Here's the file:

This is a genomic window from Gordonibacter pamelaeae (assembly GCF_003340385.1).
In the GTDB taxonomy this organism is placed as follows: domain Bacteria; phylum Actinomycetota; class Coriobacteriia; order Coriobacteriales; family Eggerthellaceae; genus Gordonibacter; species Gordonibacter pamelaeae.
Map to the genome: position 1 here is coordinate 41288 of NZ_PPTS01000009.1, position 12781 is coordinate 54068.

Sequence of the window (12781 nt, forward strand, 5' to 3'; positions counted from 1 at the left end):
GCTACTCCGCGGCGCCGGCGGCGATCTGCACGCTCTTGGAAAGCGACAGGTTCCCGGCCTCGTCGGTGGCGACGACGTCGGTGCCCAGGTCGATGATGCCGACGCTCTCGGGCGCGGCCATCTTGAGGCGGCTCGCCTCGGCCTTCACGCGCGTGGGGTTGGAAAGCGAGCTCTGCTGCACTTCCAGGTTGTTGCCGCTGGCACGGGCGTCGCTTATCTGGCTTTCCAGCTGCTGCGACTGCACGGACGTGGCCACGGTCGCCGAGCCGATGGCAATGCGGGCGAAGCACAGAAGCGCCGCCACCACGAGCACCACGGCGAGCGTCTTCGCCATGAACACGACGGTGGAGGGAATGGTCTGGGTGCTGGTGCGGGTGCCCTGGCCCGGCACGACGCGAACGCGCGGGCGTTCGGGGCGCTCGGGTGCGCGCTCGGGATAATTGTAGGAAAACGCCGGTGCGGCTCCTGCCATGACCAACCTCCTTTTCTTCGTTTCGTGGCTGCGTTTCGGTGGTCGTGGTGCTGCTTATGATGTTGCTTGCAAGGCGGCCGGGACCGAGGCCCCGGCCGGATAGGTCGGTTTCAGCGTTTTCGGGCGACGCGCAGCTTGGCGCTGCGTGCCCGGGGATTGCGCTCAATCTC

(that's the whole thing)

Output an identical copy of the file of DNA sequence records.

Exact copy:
This is a genomic window from Gordonibacter pamelaeae (assembly GCF_003340385.1).
In the GTDB taxonomy this organism is placed as follows: domain Bacteria; phylum Actinomycetota; class Coriobacteriia; order Coriobacteriales; family Eggerthellaceae; genus Gordonibacter; species Gordonibacter pamelaeae.
Map to the genome: position 1 here is coordinate 41288 of NZ_PPTS01000009.1, position 12781 is coordinate 54068.

Sequence of the window (12781 nt, forward strand, 5' to 3'; positions counted from 1 at the left end):
GCTACTCCGCGGCGCCGGCGGCGATCTGCACGCTCTTGGAAAGCGACAGGTTCCCGGCCTCGTCGGTGGCGACGACGTCGGTGCCCAGGTCGATGATGCCGACGCTCTCGGGCGCGGCCATCTTGAGGCGGCTCGCCTCGGCCTTCACGCGCGTGGGGTTGGAAAGCGAGCTCTGCTGCACTTCCAGGTTGTTGCCGCTGGCACGGGCGTCGCTTATCTGGCTTTCCAGCTGCTGCGACTGCACGGACGTGGCCACGGTCGCCGAGCCGATGGCAATGCGGGCGAAGCACAGAAGCGCCGCCACCACGAGCACCACGGCGAGCGTCTTCGCCATGAACACGACGGTGGAGGGAATGGTCTGGGTGCTGGTGCGGGTGCCCTGGCCCGGCACGACGCGAACGCGCGGGCGTTCGGGGCGCTCGGGTGCGCGCTCGGGATAATTGTAGGAAAACGCCGGTGCGGCTCCTGCCATGACCAACCTCCTTTTCTTCGTTTCGTGGCTGCGTTTCGGTGGTCGTGGTGCTGCTTATGATGTTGCTTGCAAGGCGGCCGGGACCGAGGCCCCGGCCGGATAGGTCGGTTTCAGCGTTTTCGGGCGACGCGCAGCTTGGCGCTGCGTGCCCGGGGATTGCGCTCAATCTC